June 28, 2015 – On the Run

The Mission Committee has purchased 20 copies of On the Run: Fugitive Life in an American City  by Alice Goffman for church members to read this summer.  We will host a book discussion of Goffman’s compassionate chronicle of families caught inside a justice systemin the fall as part of our series of events on the topic of  mass incarceration.

Alice Goffman is a sociologist who had an ethnography assignment for an undergraduate class a UPenn.  She did not take it lightly.  She started hanging out with an older African-American food service worker at the university and soon moved into an apartment in a poor, largely black neighborhood in Philadelphia.  Her housemate was a young man whose family lived down the street, and who had a string of interactions with the police.

During the 6 years she lived in the neighborhood,  Goffman became part of the fabric of the community – harassed by the police, witnessing police brutality, and participating in the often harrowing daily lives of her neighbors.  On the Run grew out of her doctoral thesis at Princeton.

On the Run introduces us to a cast of young men and women caught up in a web of warrants,  surveillance, and presumed guilt.   Through her narrative we learn the relentless toll that excessive policing and presumption of criminality  takes on individuals and their families.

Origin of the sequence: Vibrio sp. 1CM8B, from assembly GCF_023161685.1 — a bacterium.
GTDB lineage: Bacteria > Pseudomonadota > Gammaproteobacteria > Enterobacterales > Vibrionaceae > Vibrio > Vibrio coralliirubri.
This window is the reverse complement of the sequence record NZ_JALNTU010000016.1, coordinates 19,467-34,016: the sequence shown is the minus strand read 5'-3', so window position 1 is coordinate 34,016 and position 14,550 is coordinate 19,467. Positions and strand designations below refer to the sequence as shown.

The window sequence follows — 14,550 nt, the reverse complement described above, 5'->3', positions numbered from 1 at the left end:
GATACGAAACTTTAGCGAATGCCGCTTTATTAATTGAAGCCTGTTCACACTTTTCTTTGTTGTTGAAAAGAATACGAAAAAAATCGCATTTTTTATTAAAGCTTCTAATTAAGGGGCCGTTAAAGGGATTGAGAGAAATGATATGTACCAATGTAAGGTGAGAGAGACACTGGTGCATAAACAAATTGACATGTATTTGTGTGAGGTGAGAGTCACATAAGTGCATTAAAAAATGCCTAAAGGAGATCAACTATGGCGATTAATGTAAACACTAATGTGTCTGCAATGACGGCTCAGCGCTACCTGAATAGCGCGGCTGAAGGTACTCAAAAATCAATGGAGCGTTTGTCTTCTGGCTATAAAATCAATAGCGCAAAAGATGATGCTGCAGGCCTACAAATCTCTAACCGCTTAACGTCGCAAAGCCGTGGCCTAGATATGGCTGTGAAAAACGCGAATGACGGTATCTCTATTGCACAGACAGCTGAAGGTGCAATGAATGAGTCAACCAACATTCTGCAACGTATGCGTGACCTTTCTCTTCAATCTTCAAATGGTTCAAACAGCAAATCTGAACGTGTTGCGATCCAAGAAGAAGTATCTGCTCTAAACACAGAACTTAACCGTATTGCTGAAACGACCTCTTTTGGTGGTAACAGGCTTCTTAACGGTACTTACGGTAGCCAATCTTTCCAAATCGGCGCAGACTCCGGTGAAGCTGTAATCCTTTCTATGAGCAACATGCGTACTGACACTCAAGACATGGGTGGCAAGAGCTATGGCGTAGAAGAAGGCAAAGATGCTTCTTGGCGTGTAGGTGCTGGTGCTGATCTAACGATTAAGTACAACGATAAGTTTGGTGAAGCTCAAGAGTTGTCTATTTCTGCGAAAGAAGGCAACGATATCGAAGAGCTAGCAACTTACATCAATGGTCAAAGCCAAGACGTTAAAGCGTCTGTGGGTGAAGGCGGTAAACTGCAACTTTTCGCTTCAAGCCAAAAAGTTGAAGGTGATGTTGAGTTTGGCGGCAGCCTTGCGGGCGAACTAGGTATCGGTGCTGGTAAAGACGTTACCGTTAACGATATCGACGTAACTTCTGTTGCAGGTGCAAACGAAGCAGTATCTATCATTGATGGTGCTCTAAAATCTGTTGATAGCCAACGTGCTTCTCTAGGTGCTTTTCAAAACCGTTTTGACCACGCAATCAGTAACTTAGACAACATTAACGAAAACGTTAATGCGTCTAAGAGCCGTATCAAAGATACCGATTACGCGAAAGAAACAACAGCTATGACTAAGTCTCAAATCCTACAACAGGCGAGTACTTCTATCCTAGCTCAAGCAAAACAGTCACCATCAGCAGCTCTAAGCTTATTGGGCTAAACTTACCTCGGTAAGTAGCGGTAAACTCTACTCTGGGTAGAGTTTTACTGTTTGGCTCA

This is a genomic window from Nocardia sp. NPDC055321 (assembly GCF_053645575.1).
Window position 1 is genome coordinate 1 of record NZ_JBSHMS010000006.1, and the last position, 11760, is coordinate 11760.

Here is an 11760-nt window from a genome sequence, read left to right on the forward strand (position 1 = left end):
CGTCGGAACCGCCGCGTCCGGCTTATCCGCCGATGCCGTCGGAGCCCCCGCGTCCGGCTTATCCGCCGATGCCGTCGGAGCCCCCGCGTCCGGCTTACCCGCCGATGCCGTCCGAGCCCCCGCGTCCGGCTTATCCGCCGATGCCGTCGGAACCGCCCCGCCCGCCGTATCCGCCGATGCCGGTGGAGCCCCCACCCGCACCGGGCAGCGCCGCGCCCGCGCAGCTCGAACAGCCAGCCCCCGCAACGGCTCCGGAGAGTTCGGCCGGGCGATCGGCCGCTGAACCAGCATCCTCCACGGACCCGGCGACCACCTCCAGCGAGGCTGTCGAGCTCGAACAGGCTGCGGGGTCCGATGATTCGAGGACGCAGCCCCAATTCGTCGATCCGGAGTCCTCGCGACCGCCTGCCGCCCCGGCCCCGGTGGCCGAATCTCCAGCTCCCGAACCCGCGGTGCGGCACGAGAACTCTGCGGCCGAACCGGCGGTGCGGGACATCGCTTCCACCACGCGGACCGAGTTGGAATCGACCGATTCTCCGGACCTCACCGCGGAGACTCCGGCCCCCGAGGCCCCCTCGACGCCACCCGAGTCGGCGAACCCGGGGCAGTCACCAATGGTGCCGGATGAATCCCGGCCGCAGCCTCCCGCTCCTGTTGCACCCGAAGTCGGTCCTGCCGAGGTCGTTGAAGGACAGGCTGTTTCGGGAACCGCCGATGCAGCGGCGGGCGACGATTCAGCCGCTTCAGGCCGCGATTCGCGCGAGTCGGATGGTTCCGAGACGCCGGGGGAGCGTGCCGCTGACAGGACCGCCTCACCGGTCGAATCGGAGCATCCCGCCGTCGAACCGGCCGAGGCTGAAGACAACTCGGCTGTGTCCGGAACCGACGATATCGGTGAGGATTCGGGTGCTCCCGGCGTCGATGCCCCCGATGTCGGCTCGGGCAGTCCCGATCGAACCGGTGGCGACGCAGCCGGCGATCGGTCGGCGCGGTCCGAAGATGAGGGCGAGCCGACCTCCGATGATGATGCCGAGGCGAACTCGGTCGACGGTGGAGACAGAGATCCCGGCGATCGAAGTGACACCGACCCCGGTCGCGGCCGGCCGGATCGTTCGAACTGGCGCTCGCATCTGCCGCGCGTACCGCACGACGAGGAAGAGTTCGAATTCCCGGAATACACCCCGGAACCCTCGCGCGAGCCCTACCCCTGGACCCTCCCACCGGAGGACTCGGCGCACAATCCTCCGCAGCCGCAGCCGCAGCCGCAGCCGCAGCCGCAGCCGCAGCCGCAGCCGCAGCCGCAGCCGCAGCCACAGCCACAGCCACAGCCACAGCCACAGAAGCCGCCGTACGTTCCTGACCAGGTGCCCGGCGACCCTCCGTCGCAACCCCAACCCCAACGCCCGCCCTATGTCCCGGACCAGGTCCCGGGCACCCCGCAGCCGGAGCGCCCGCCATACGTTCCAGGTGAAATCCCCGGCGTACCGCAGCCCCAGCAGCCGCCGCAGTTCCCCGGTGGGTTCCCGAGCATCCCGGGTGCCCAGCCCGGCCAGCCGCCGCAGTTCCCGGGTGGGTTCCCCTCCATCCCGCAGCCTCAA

On the Run gave me a framework to help me understand by Walter Scott ran from the police and was killed after being stopped for a broken taillight in North Charleston, SC in April.  Presumed criminality makes a person feel hunted, and mental and physical energy are spent in not getting caught.  Law enforcement are not in the community to keep peace and help people; Law enforcement is the enemy and the hunter.

While not denying the problems of the drug trade and its accompanying violence, Goffman shows readers that it is impossible too ignore the very real human costs of failed responses to the blighting of entire neighborhoods and the needless sacrifice of whole generations.

Be prepared to engage these provocative and challenging ideas as you borrow and read a copy (and don’t forget to return it so someone else can read it).

Books can be found on the table in the Miller Gathering Hall.

Mary Hunt